Therefore, both the interpretation given in relation to the provisions of Article 20 of the Charter of Fundamental Rights of the European Union by the European Court in C- 15/95 and its interpretation by the Supreme Court of Cyprus in the Political Appeal no. 77/2012 , no exceptions and / or discrimination can be made in similar cases.

In the light of the rulings of both the European Court of Justice and the Supreme Court of Cyprus, it is of the utmost importance to consider whether the suspension of criminal proceedings in cases involving debts to the State, including social security, in specific areas of the economy is contrary to the provisions of Article 28 of the Constitutionand consequently the right to equal protection against the Law enacted by Article 20 of the Charter .

Before analyzing and examining the constitutionality of a possible ‘selective’ suspension of criminal prosecution in relation to cases involving social security debts to the State, it is important to raise and note the provisions of the Law on Suspension of Criminal Prosecution and the consequences for any non-payment of social insurance.

According to Article 85 of the Law on Social Insurance 2010 (59 (I) 2010), which includes both employers and self-employed, any failure to pay fees and / or contributions is a criminal offense. In case a person is found guilty of the offense in question, in accordance with the provisions of this Law, he is subject to a prison sentence not exceeding one year and / or a fine not exceeding € 3,400 and / or both.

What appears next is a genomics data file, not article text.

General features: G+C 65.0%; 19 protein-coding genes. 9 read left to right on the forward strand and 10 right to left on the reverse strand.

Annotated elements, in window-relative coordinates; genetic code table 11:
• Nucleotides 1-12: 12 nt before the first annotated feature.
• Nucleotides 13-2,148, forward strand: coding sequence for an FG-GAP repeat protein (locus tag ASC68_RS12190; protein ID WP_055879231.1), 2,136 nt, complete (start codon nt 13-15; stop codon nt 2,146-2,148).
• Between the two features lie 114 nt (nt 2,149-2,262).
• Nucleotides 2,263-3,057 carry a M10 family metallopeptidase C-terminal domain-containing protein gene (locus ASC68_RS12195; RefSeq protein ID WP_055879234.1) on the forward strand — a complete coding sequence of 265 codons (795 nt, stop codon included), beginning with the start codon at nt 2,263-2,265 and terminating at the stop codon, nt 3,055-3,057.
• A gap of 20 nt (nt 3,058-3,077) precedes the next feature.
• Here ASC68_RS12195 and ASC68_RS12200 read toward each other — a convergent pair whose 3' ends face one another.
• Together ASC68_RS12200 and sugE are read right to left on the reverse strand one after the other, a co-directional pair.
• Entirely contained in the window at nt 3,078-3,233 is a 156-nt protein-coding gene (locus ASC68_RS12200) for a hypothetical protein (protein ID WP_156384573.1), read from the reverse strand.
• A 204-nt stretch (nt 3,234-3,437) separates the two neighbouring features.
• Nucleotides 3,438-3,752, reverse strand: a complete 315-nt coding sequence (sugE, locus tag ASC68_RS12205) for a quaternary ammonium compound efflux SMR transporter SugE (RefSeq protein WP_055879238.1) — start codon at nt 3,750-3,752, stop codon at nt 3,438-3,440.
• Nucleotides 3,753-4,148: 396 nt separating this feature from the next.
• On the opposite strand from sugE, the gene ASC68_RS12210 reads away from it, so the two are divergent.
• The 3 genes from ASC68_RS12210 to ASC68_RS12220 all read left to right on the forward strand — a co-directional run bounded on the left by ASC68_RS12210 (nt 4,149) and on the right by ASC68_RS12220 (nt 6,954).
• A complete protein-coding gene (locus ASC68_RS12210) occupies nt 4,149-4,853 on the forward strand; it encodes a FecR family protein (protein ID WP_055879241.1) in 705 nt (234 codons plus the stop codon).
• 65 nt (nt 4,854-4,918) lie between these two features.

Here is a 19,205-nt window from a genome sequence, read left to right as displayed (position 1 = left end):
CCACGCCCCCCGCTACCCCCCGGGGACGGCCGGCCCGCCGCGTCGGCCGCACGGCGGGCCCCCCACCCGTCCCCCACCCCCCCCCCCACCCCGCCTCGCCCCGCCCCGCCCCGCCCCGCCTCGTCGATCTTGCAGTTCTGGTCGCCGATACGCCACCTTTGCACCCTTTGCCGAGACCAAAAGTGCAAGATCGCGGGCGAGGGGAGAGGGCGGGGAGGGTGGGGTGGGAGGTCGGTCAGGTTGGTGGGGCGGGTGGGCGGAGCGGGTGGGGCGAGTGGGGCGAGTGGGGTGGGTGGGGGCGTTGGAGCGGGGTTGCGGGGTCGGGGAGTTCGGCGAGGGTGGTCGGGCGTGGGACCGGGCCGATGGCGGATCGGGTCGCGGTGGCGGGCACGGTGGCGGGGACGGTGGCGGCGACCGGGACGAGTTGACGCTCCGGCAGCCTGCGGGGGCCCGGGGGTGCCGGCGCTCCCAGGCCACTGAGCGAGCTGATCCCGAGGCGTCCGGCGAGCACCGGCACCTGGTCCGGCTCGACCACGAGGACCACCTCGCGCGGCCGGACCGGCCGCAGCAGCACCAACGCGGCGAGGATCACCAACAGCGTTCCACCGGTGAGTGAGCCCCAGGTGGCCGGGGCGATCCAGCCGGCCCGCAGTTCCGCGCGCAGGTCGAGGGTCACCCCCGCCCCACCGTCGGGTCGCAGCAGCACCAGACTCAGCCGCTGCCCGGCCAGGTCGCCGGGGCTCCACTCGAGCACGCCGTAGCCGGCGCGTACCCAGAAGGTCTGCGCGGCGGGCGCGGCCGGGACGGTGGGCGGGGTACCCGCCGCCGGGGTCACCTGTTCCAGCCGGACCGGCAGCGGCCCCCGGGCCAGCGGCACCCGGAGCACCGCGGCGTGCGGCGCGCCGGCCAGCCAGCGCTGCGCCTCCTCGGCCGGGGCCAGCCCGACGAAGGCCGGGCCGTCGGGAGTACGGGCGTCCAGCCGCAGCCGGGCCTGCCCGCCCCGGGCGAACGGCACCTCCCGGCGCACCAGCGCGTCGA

Further and with regard to the suspension of criminal prosecution for the purposes of this article and as it results from Article 113.2 of the Constitution and Article 154 of the Law on Criminal Procedure (Chapter 155) , the suspension of criminal prosecution is the exclusive power of the Attorney General. Specifically, the Attorney General, as defined by Article 154 of Chapter 155, at any stage of the criminal proceedings may register a stay of criminal prosecution and / or inform the Court that the Republic intends to terminate it with the result that the accused is acquitted of the indictment.

Interpreting Article 154 of Chapter 155 in the light of Article 28 of the Constitution, in case the Attorney General decides to suspend and / or terminate criminal proceedings against a person, he must do the same in other similar cases. Otherwise, any decision will be considered arbitrary and at the same time unconstitutional, since it derives from Article 28  of the Constitution, everyone has the right to equal protection before the law, the administration and the judiciary.

However, in cases where the Attorney General does not suspend criminal proceedings against an individual while he has done so in other similar cases, the Honorable Court may even in such a case safeguard and enforce human rights. The fact that the Attorney General’s right is not subject to judicial review under Article 113 does not mean that the Court cannot act on the results. Relevant is the decision of the Court of Appeal in the case of Kattos and Other, where he stated the following:

The fact that the exercise of the powers of the Advocate General shall not be subject to judicial review under Article 113.2 does not relieve the judicial authorities of the obligation to effectively implement the human rights enshrined in Part II of the Constitution, including the equality enshrined in Article 28. “